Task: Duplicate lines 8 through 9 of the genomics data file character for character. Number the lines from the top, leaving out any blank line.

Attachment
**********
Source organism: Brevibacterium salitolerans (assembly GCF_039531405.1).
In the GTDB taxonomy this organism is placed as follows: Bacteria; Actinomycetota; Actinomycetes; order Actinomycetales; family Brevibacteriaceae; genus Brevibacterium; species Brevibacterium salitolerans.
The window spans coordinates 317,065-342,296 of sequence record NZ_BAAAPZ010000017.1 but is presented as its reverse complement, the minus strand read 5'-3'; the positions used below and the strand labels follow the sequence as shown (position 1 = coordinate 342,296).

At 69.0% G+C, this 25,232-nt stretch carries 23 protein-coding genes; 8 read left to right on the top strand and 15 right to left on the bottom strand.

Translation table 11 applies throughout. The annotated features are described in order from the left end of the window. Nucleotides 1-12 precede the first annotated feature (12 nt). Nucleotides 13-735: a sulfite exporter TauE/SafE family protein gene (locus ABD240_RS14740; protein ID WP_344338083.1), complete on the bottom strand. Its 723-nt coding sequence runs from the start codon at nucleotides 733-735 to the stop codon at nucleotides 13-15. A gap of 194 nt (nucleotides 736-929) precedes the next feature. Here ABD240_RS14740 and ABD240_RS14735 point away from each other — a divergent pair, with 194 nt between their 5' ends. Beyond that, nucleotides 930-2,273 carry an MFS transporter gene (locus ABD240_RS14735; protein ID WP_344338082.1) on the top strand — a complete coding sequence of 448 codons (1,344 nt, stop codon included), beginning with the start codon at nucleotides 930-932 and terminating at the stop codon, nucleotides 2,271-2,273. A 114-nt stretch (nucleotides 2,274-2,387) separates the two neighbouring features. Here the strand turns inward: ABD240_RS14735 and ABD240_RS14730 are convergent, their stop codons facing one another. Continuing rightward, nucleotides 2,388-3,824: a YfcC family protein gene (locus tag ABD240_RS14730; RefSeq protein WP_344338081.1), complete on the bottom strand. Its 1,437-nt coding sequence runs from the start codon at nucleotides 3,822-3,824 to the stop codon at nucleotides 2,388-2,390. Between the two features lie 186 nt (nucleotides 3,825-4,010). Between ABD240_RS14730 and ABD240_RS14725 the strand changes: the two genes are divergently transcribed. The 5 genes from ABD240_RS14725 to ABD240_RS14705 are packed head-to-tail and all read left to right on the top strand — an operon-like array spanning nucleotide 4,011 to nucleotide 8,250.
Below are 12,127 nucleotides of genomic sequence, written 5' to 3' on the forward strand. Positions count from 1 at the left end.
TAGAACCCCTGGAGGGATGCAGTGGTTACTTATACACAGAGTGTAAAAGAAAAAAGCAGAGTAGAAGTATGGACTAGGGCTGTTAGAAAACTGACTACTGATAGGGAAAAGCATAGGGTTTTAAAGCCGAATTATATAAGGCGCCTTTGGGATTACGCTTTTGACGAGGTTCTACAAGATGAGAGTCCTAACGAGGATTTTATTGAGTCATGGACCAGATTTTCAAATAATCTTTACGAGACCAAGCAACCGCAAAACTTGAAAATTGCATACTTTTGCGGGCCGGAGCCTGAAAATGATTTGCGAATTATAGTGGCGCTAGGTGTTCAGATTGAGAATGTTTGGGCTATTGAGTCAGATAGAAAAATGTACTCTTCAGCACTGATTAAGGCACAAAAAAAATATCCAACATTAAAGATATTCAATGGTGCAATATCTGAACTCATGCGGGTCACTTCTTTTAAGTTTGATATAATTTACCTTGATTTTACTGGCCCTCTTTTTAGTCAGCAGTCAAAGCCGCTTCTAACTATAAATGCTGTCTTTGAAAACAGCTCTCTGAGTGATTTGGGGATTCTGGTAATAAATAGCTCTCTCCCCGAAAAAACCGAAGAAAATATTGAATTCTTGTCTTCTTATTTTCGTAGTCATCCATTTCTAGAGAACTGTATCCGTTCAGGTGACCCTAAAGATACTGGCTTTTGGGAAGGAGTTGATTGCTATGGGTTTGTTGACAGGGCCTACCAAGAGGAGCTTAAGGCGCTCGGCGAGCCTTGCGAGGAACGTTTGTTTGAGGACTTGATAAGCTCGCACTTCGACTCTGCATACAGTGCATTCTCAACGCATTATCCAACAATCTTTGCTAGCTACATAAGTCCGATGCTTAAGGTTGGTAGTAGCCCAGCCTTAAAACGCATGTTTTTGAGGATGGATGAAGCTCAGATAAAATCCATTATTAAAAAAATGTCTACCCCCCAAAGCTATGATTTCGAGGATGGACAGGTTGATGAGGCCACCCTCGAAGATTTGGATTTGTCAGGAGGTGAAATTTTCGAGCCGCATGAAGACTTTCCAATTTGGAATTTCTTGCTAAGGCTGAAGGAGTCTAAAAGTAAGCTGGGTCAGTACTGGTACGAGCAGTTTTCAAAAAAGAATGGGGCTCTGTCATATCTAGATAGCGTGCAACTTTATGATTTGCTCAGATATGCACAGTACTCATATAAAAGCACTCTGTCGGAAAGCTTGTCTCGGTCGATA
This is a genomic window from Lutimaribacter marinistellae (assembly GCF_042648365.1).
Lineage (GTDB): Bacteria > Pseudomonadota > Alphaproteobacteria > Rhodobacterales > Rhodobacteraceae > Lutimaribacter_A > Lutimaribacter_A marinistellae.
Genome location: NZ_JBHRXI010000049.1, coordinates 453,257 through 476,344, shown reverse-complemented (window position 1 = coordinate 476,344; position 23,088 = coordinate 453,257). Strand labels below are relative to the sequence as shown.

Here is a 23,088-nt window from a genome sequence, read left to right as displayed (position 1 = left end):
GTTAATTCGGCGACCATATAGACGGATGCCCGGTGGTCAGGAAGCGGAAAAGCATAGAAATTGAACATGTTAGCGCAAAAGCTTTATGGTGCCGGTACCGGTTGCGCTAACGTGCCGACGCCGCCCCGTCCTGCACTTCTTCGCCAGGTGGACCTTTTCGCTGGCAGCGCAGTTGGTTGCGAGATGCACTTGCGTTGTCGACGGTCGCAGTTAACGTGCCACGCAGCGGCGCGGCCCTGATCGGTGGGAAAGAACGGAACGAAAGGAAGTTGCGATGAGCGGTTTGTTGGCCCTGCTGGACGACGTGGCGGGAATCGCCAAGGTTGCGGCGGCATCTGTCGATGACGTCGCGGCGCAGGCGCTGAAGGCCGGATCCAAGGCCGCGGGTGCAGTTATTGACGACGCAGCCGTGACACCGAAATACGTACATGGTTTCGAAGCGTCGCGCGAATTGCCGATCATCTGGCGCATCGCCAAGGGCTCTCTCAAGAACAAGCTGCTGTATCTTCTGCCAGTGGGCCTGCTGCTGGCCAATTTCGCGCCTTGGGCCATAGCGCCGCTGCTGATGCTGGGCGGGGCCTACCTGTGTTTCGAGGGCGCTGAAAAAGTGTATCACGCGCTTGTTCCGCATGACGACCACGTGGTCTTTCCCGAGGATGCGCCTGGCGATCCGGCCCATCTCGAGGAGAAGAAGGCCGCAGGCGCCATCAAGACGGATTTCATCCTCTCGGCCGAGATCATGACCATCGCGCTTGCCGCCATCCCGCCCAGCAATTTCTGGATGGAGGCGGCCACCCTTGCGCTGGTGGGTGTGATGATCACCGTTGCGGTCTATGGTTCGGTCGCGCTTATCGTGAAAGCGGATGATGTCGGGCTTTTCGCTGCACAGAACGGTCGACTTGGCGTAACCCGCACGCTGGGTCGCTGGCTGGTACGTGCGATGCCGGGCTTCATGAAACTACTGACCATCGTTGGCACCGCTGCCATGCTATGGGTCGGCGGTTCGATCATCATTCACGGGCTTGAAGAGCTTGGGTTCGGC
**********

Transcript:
This is a genomic window from Lutimaribacter marinistellae (assembly GCF_042648365.1).
Lineage (GTDB): Bacteria > Pseudomonadota > Alphaproteobacteria > Rhodobacterales > Rhodobacteraceae > Lutimaribacter_A > Lutimaribacter_A marinistellae.